Facebook finale? Or the wake up call we all needed?
From James Cashion-Lozell, Cloud 3
By now nearly everyone has heard about the Cambridge Analytica scandal. Through the creation of a quiz that was signed up to by roughly 300,000 users, the company was able to access the data of as many as 87 million Facebook users. There is no doubt at this stage that this was a massive screw up on Facebook’s behalf. It’s one thing to ask a user to share their data with an app, but to have your data shared with an app via the permission of a friend is an oversight that they have come out and apologised for, something I’m sure they will continue to do for some time yet.
That doesn’t mean that this the end of Facebook though. I had a client last week tell me they probably won’t need a Facebook page for their business because of this, and sure if you’re staying away from Facebook to make some sort of point or because of your ideological standing then that’s your decision, but if you’re doing it because you think Facebook will collapse after this scandal, then I think you’re being short sighted.
I’m not a huge user of Facebook admittedly, I struggle to use it for the business, and I underutilise it for myself personally, mostly to keep in touch with family and old friends. So I find myself in a weird position defending the company, because this was one of the softest data breaches. For the most part, the information accessed was data that was publicly available, at least to your friends. It’s nothing on the scale of the Ashley Maddison data leak (an adult website used for people who are in a relationship to cheat on their spouses), where all of their profiles and some password information was leaked; it’s nothing compared to the LinkedIn hack where hashed passwords for 6.5 million accounts were stolen, cracked and released to the public; and it’s pretty minor compared to the PlayStation hack, where 77 million accounts were compromised. All of these companies have survived their scandals and continue to operate, as I’m sure Facebook will.
This scandal has attracted a lot of attention because so many more people use Facebook than any of those previously mentioned services that were compromised. Everyone is concerned about what it was of theirs that could have been shared, and rightly so. Facebook has been slow to respond but has eventually come out and been transparent, making sure that everyone knows who was affected and how they were affected. If you’re concerned then you should go to the page Facebook has put up for this.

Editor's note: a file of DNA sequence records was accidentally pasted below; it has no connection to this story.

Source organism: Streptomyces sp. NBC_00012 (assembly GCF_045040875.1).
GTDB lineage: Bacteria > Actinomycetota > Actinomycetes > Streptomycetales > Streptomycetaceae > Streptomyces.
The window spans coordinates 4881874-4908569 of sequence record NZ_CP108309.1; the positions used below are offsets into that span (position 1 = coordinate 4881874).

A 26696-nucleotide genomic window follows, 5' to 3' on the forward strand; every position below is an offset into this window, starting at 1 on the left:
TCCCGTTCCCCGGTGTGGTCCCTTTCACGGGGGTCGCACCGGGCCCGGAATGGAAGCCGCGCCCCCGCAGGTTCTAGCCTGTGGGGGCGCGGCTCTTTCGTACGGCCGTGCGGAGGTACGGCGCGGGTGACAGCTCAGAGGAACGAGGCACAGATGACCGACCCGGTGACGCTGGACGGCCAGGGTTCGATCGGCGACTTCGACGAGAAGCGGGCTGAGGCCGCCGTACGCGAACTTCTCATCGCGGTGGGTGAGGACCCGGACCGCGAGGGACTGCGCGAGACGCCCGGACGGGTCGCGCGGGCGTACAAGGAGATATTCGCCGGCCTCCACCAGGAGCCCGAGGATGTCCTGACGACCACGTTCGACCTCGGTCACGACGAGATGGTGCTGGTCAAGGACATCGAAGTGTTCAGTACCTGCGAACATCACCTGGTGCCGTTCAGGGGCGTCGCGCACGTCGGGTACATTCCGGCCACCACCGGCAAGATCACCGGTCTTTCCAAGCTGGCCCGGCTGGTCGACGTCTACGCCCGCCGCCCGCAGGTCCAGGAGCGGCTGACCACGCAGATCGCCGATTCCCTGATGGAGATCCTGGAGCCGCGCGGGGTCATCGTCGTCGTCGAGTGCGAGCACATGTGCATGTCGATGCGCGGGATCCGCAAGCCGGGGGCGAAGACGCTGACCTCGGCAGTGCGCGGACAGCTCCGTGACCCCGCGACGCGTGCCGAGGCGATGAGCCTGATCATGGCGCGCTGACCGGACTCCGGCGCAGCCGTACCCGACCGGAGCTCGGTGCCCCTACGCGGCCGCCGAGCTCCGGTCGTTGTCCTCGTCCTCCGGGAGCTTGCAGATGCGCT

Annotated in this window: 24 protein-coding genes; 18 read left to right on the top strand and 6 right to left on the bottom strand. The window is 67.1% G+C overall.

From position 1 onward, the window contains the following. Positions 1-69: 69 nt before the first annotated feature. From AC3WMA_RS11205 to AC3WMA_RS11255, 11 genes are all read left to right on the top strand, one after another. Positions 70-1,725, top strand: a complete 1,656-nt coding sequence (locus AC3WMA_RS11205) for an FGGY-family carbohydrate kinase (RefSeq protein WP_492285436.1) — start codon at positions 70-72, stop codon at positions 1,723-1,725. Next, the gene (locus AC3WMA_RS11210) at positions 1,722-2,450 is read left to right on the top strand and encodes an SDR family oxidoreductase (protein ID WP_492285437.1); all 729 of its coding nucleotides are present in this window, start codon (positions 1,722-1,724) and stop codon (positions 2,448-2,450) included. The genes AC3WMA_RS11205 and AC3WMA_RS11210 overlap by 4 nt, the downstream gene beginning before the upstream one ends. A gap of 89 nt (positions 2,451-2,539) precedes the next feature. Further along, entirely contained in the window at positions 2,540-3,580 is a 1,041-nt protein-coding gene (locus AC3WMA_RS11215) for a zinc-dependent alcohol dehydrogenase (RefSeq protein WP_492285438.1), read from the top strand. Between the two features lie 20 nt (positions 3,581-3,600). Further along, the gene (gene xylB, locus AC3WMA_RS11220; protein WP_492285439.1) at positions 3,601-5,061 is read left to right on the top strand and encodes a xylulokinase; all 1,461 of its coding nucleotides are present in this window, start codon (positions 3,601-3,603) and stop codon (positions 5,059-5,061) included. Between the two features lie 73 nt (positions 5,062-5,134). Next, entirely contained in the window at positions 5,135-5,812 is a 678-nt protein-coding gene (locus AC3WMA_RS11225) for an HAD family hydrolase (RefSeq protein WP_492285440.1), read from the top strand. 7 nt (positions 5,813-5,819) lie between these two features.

More than anything, this should be a wake up call for users. Facebook has locked down a lot of their apps permissions, and a lot of tech companies globally are doing the same in response. Which is great, and probably should have been done a while ago; but this isn’t entirely on tech companies to resolve. A large majority of these apps ask you for your permission before they access anything, if any users are like my parents, or most of my family really, they don’t read it and they just click accept. That’s where you’re going wrong. You have the right, nay the obligation, to read and understand what it is these apps are accessing, and if you don’t then you shouldn’t accept.
There is a reason Facebook is free, there is a reason a lot of those cool, fun games are free. They’re paid for by advertisers, and what advertisers need to be effective, is data. They need to know who they are targeting with their ads, and see how effective those advertisements are. As a small business owner, I know I want my limited advertising budget spent efficiently, and Facebook helps me do that. For people using Facebook to share updates about your holiday, and keep in touch with friends, you’re not customers of Facebook, you’re Facebook’s product. You’re what they’re selling to advertisers, a reach to potentially millions of people.
So consider that next time you sign up for anything in the digital space. Read the terms and conditions, read the permissions, and make an effort to understand them; so that when the next Cambridge Analytica scandal happens (as there is bound to be), you’re prepared, and you understand your digital vulnerabilities.